Islamic center project has become a lightning rod for accusations.
Worshipers at the Islamic Society of Boston (ISB) still pack into their cramped mosque in Cambridge, Mass. The crowd spills out into the parking lot for the Friday prayer service. Their hopes of celebrating this past Ramadan in a brand-new mosque and cultural center were dashed.
The stated aim of the quarter-century-old society was to build a center for worship, education, and community outreach. Instead, the $24 million project in Boston's Roxbury neighborhood is snarled in accusation, acrimony, and lawsuits. It's a microcosm of the suspicions about Islam that have played out across America since 9/11.
After the city of Boston conveyed a parcel of land to the ISB, articles appeared in the Boston Herald in 2003 linking society leaders to Islamic extremists. The ISB denied the story, responding in detail to what it saw as inflammatory distortions. "When you place a picture of Osama bin Laden next to a picture of our mosque, that is completely misrepresentative of who we are," says Salma Kazmi, assistant project director.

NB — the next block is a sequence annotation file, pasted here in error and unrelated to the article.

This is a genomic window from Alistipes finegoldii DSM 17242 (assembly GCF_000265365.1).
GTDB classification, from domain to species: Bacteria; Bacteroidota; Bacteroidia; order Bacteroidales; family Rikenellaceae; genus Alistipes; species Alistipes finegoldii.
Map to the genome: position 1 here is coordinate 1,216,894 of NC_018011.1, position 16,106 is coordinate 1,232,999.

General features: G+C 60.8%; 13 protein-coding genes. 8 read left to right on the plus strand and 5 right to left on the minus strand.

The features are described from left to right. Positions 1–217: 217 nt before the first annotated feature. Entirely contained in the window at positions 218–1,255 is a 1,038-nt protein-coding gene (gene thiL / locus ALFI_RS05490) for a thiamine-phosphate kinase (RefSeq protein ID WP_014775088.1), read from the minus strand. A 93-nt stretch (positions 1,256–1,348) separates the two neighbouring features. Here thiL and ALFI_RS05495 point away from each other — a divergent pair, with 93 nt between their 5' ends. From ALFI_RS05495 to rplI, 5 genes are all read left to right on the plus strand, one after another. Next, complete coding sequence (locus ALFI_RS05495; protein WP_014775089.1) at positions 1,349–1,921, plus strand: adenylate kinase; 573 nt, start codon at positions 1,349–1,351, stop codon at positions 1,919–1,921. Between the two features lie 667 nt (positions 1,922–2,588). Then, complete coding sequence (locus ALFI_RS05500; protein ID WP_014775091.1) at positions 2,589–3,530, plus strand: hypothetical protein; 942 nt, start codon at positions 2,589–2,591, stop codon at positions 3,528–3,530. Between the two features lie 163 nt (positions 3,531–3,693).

Boston's Fox TV station followed with broadcasts on the charges, and two local organizations - the David Project, a pro-Israel group, and Citizens for Peace and Tolerance (CPT) - have continued to publicize them and press for public hearings.
CPT says Boston could become a "potential radical Islamic center." The ISB counters that media and local groups, with help from terrorism analyst Steven Emerson, have conspired to halt construction and "incite public sentiment against area Muslims."
The society has filed a defamation suit. A local resident has also sued the city seeking invalidation of the land sale to the ISB.
The specific charges may have to be sorted out in court, but the Boston controversy fits a national pattern.
Four years after 9/11, mosques in many communities continue to encounter wariness and resistance ranging from suspicions raised at zoning hearings to vandalism and worse. On Dec. 20, two pipe bombs damaged an Islamic center in an upscale neighborhood of Cincinnati. The FBI said the powerful explosion could have been deadly had people been present.
Page 1 of 4